In Praise of Alsace Riesling

Posted on Posted in Articles, Domaine Bechtold, Domaine Maurice Schoech, Producer Spotlight, RWM Contributor

For those enraptured by terroir, perhaps no region in France holds a greater capacity for wonderment than Alsace. Not even Burgundy, with its immensely intricate patchwork of subtly varying Jurassic limestone, can approach Alsace’s geological complexity. We consumers often think of Alsace first and foremost in terms of grape variety; after all, nearly all of its most notable wines are made from a single variety, and Alsace’s most prestigious varieties—Riesling, Pinot Gris, Gewurztraminer, and Muscat—themselves bring adamantly distinctive personalities to the table. But the underlying soils for which these varieties serve as vessels of expression are dizzyingly complex, echoing a long history of dramatic geological upheaval.

Like Burgundy, Alsace lies on the western side of a graben—a trough formed by two parallel faults that gave way in the distant past. The Vosges mountain range, in whose foothills Alsace’s vineyards are planted, shields the region from the intense prevailing westward-blowing winds, engendering a warmth that allows for impressive ripening despite Alsace’s extreme northern latitude. And the variety and severity of the manifold geological faults which comprise Alsace’s terroir create a striking array of soil types: limestone, granite, sandstone, clay, loess, gypsum, and even volcanic schist. Furthermore, it is not uncommon—as with the storied Kaefferkopf vineyard (see below)—for numerous soil types to exist within the same cru. Thus, with multiple grape varieties in play among such a wide range of underlying soils, the possibilities for close-range terroir expression in Alsace are downright kaleidoscopic, and utterly thrilling for those who—like us—live for wines that viscerally express a sense of place.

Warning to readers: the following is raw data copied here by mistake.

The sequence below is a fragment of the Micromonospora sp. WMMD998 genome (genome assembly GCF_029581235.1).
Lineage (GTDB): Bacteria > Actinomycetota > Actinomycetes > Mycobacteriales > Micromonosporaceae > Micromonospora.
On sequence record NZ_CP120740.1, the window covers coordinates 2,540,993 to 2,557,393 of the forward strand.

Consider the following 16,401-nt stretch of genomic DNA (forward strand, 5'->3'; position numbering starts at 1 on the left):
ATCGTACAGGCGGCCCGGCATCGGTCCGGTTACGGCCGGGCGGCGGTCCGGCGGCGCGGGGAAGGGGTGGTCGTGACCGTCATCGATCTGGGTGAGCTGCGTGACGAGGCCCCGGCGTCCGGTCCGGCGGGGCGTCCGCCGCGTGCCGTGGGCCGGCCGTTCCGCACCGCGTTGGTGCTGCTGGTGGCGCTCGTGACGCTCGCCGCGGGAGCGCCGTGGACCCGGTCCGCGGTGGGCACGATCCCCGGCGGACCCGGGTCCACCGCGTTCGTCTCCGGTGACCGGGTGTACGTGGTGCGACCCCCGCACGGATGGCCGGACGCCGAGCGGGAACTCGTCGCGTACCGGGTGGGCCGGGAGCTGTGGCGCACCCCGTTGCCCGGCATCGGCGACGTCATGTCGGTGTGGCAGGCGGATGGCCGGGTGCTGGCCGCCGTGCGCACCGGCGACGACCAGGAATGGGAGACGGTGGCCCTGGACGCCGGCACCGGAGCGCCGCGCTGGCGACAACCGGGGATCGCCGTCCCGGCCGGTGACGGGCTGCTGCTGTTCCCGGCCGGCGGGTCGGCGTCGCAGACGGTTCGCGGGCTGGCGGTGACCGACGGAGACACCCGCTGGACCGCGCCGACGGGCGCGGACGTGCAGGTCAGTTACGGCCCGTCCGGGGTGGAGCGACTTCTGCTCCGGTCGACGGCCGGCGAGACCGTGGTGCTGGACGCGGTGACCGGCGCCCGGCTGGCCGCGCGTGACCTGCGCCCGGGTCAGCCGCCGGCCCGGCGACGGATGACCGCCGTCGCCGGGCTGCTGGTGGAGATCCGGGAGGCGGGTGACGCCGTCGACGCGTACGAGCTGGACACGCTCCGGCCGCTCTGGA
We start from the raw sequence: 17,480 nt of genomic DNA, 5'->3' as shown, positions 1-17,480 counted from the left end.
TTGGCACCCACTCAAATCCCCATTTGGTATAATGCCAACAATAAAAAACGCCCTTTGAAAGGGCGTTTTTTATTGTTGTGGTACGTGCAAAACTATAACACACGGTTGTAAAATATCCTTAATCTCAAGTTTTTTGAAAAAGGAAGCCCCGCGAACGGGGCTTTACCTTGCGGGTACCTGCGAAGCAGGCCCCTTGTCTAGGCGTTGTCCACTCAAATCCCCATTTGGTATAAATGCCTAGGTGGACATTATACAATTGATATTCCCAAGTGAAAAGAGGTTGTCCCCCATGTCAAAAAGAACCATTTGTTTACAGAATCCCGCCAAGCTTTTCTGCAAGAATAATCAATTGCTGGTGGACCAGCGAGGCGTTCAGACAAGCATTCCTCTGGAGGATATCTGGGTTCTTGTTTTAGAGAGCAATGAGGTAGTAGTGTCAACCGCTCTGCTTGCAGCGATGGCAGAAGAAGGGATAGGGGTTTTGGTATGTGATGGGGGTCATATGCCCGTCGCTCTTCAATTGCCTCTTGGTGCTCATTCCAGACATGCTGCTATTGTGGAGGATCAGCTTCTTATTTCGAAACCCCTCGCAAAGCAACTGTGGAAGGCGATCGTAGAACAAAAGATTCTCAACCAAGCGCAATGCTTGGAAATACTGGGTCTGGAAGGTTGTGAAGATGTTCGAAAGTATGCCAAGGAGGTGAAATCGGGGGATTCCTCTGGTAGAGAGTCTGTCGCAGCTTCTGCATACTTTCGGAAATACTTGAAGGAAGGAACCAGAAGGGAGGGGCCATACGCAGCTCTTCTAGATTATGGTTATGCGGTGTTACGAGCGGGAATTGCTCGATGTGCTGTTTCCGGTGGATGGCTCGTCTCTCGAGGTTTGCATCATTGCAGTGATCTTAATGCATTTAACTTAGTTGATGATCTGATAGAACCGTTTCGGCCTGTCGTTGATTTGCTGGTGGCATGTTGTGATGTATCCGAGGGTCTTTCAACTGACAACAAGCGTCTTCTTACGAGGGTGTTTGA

We at Rosenthal Wine Merchant are proud to work with two vignerons who, despite fascinating differences of terroir, personality, and perspective, embody for us the best of what Alsace has to offer. For the purposes of today’s deep dive, we will restrict our focus to these growers’ Rieslings. In its ability to combine ethereal beauty with eerily precise terroir articulation, Riesling is perhaps peerless—and thus the perfect lens through which to explore Alsace’s staggering breadth.

Domaine Schoech
Jean-Leon Schoech is a tall, lean, nimble man whose vibrant, smile-lined eyes convey an inner warmth and project both curiosity and self-assuredness. His father Maurice began the domaine in its current incarnation in 1971, but the family traces its viticultural heritage in their home village of Ammerschwihr back to 1650, and a profound awareness of—and respect for—that deep tradition suffuses the entire operation. Ammerschwihr lies close to Colmar in the heart of the Haut-Rhin (“Upper-Rhine”) zone of Alsace, surrounded by some of the greatest crus of the entire region, and the wines of its immediate environs combine sun-kissed richness with racy mineral potency in a manner that is quintessentially and beautifully Alsace. Jean-Leon and his brother Sebastien work eighteen hectares, eleven of which are family-owned and seven of which are rented, and they offer a wide range of wines from all of the region’s main grape varieties—even producing a co-fermented field blend (harkening back to an ancient custom) from the fabled volcanic grand cru of Rangen de Thann in the extreme south of the Haut-Rhin.